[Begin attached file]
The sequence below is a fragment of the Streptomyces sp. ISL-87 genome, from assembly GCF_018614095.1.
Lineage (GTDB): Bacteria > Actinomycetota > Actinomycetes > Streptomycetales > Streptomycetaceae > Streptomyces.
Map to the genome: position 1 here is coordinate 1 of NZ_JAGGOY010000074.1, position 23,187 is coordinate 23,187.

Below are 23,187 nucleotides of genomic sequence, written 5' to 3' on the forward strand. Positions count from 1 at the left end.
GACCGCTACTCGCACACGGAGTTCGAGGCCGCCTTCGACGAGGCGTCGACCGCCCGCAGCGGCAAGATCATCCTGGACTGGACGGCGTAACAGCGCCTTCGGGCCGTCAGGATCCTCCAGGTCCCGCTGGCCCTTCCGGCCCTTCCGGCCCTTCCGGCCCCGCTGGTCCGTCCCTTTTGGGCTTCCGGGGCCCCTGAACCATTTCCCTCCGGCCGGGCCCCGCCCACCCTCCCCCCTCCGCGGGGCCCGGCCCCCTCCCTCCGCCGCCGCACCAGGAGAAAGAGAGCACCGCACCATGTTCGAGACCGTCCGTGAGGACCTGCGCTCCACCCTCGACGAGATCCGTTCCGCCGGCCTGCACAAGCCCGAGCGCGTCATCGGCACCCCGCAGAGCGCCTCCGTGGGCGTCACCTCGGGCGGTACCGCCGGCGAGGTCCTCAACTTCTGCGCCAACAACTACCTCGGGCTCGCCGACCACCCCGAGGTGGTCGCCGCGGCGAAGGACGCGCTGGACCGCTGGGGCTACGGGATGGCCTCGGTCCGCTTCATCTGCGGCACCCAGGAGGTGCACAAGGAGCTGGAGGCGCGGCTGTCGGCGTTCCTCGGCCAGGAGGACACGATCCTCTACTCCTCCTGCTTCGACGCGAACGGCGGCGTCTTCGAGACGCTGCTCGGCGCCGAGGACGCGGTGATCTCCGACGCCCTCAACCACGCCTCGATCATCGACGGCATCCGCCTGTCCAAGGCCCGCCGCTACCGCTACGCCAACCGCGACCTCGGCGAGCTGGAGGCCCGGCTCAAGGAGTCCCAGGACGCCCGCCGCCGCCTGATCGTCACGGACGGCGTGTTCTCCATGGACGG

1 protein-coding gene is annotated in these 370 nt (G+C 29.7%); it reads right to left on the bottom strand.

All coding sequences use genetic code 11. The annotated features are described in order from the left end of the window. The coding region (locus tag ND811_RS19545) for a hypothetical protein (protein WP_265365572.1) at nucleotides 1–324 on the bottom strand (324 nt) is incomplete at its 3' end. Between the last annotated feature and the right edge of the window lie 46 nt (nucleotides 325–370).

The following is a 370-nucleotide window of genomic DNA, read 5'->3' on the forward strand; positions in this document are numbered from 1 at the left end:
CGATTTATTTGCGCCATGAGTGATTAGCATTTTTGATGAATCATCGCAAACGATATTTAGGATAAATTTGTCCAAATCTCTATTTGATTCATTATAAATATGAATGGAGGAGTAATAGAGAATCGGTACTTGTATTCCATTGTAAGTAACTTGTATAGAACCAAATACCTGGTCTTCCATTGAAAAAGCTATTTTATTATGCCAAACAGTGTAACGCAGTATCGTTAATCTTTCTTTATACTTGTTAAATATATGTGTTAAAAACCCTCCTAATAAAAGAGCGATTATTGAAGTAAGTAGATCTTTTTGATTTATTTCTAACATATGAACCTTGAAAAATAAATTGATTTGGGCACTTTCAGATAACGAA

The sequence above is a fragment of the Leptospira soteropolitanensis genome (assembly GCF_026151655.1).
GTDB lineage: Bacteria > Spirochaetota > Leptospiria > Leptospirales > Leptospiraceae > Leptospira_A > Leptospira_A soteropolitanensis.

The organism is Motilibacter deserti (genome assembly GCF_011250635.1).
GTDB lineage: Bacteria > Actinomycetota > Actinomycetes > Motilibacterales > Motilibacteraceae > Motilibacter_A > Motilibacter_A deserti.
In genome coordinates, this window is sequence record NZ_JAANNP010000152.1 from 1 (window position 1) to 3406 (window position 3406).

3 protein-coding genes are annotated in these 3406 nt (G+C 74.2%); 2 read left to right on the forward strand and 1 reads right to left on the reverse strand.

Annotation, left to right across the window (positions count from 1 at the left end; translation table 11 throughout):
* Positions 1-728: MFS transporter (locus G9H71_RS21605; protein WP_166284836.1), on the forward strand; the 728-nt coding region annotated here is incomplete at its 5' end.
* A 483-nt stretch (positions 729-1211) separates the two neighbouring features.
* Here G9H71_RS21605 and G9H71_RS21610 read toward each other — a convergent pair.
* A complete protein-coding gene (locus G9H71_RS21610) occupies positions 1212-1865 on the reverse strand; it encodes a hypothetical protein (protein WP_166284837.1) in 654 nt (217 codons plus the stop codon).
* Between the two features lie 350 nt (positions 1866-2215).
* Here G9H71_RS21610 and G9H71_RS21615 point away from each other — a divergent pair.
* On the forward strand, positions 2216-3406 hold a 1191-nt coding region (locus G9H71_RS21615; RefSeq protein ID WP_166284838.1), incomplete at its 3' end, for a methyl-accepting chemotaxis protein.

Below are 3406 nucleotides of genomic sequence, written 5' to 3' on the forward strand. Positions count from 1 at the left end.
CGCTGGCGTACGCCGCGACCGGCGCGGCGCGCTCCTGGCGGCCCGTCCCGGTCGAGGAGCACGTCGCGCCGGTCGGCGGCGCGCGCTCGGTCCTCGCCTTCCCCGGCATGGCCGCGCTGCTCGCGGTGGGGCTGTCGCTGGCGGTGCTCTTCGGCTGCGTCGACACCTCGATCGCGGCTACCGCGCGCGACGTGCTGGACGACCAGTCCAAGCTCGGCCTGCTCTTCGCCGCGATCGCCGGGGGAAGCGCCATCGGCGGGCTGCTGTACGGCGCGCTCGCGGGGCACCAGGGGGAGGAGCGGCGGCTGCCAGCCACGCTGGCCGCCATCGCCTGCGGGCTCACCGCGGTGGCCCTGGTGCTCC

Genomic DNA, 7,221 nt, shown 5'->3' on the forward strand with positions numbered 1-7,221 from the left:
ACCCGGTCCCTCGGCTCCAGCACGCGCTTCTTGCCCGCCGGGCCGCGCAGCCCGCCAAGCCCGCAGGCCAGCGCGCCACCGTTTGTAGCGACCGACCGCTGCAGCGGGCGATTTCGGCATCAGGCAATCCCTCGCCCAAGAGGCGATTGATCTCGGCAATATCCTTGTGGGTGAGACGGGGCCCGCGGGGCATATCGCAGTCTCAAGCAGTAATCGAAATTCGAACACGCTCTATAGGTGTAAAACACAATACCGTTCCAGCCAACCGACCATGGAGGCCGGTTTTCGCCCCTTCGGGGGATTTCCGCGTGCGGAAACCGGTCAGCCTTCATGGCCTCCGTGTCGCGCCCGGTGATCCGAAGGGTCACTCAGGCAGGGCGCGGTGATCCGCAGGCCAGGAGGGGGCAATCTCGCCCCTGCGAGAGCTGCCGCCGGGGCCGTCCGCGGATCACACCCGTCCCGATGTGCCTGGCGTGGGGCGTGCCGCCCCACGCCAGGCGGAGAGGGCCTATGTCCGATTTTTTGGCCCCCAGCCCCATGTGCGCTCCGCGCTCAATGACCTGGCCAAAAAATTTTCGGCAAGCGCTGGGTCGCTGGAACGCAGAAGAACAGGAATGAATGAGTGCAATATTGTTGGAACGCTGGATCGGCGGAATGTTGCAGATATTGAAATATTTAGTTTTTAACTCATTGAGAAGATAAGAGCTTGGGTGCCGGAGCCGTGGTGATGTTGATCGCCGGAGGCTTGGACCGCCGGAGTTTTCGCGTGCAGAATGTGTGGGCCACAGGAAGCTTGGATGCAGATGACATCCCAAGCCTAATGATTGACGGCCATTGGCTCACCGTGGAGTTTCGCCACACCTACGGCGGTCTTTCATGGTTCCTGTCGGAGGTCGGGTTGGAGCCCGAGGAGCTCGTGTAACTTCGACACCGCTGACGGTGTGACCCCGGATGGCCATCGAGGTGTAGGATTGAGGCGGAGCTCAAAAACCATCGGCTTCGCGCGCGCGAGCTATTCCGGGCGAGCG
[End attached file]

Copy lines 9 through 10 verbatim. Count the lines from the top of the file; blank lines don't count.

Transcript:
CGATTTATTTGCGCCATGAGTGATTAGCATTTTTGATGAATCATCGCAAACGATATTTAGGATAAATTTGTCCAAATCTCTATTTGATTCATTATAAATATGAATGGAGGAGTAATAGAGAATCGGTACTTGTATTCCATTGTAAGTAACTTGTATAGAACCAAATACCTGGTCTTCCATTGAAAAAGCTATTTTATTATGCCAAACAGTGTAACGCAGTATCGTTAATCTTTCTTTATACTTGTTAAATATATGTGTTAAAAACCCTCCTAATAAAAGAGCGATTATTGAAGTAAGTAGATCTTTTTGATTTATTTCTAACATATGAACCTTGAAAAATAAATTGATTTGGGCACTTTCAGATAACGAA

The sequence above is a fragment of the Leptospira soteropolitanensis genome (assembly GCF_026151655.1).